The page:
The bronze sword in Ireland
Citation:George Eogan, 'The bronze sword in Ireland', [thesis], Trinity College (Dublin, Ireland). Department of History, 1961, pp 476
Eogan TCD THESIS 22.ff.2,3 The bronze sword.pdf (PDF) 246.4Mb
Of the three standard bronzes of the Late Bronze Age cut-and-thrust swords, plain leaf-shaped spearheads, and socketed axes, the swords were the latest to arrive, but it was their introduction that brought about the disruption of the Middle Bronze Age cultures. The Irish Bronze Age swords can be divided into six classes. The earlies swords to reach Ireland, Class 1, were contrived around 1,000 B.C. in the region of the Thames estuary and are the result of an attempt to copy the intrusive Erbenheim and Hemigkofen weapons by Middle Bronze Age trained smiths. Class 1 swords soon spread to Ireland but they may not have had a very long life, for before long the southern English smiths succeeded in producing more exact copies and at the same time a Late Bronze industry grew up. These round and straight shouldered swords extended to Ireland and are termed Class 2 and Class 5 respectively. These two Classes are contemporary and there is also evidence that the South British industry was established in Ireland. Class 3 swords may be the product of interaction between Classes 1 and 2. Towards the end of the eight century the structure of the Late Bronze cultures was altered. This alteration is clearly reflected in the sword development. There is no evidence that the earlier types continued, instead their place is taken by a truly naturalised weapon, Class 5, that also appears to have originated in Southern England or in peripheral regions. Perhaps around the middle of the seventh century a new sword with a different cultural background, the Hallstatt Iron Age, arrived. This is Class 6. The presence of the hybrid Class 6A sword indicates that Class 5 continued and may have remained in use until supplanted by weapons of the La Tene period.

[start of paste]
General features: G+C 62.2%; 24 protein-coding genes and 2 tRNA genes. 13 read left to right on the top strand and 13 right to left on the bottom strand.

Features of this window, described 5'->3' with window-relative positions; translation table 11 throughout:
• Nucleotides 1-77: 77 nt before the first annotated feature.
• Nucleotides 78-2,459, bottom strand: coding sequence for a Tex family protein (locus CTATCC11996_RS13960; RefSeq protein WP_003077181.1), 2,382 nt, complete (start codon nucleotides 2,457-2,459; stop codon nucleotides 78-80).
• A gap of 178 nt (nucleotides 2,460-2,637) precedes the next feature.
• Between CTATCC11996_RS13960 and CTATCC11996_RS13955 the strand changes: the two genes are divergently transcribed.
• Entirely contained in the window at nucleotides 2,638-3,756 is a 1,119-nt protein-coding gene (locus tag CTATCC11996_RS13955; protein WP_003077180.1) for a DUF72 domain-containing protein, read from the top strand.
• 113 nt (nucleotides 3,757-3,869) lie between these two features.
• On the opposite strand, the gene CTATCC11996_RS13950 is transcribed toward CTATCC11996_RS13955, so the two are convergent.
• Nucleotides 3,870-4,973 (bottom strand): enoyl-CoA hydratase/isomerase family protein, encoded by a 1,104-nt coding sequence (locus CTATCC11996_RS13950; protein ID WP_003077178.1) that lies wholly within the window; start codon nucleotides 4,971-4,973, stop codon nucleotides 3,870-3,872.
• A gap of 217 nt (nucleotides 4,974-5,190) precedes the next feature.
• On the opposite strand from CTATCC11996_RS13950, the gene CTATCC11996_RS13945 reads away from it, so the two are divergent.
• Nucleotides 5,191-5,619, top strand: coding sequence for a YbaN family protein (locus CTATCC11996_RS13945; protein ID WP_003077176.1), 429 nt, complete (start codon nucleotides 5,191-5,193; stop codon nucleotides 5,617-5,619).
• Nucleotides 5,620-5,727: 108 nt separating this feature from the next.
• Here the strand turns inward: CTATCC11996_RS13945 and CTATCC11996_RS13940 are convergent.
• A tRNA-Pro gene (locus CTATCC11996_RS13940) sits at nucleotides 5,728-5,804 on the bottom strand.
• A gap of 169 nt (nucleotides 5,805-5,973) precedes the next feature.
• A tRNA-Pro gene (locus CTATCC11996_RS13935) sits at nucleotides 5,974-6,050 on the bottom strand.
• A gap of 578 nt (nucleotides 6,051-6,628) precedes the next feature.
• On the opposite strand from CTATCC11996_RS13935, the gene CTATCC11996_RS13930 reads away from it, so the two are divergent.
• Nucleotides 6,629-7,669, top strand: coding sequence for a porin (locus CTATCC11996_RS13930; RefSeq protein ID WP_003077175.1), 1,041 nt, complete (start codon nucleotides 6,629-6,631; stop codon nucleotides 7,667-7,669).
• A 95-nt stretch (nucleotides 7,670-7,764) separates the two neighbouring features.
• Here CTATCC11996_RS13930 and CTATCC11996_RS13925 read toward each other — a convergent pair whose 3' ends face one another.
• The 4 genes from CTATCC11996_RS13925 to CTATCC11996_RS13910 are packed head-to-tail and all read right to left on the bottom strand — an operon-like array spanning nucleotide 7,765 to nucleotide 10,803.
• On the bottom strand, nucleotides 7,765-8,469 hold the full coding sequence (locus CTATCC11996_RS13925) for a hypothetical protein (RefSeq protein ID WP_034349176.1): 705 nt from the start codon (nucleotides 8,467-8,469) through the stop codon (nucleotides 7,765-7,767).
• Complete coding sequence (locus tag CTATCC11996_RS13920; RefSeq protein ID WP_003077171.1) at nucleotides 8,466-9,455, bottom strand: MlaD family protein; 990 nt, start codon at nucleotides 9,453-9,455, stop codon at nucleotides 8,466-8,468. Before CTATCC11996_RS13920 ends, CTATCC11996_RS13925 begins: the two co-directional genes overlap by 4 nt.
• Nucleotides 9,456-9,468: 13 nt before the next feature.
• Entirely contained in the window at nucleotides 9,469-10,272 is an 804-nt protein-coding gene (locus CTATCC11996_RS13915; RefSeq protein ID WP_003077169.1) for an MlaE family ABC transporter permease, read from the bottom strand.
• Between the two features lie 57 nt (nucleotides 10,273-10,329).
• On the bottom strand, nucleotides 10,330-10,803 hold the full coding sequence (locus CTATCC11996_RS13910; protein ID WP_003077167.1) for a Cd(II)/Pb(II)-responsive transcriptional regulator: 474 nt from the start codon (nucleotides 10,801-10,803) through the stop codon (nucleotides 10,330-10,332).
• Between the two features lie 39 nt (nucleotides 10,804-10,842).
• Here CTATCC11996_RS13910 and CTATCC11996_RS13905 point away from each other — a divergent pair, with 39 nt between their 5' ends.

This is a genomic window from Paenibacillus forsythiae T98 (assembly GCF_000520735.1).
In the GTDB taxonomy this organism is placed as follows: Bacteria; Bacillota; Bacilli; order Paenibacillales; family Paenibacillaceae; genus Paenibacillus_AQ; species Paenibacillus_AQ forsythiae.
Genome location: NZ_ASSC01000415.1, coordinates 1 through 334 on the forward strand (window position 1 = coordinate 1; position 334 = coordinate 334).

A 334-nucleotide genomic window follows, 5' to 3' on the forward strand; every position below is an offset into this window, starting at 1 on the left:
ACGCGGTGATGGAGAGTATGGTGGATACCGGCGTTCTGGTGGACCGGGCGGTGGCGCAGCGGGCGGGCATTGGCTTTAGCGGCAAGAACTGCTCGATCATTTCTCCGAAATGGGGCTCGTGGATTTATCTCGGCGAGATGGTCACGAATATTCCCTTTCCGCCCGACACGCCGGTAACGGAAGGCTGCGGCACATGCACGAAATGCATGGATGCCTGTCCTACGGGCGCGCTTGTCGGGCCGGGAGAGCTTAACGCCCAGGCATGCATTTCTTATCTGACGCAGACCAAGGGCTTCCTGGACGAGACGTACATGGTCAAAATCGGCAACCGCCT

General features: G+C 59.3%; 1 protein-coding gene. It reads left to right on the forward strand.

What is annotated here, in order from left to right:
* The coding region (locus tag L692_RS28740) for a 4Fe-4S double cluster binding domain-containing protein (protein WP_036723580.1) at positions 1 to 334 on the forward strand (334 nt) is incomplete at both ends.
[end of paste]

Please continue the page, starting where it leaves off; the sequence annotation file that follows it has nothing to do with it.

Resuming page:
Author: Eogan, George
Advisor:Mitchell, G. F.
Qualification name:Doctor of Philosophy (Ph.D.)
Publisher:Trinity College (Dublin, Ireland). Department of History
Note:TARA (Trinity’s Access to Research Archive) has a robust takedown policy. Please contact us if you have any concerns: firstname.lastname@example.org
Type of material:thesis
Availability:Full text available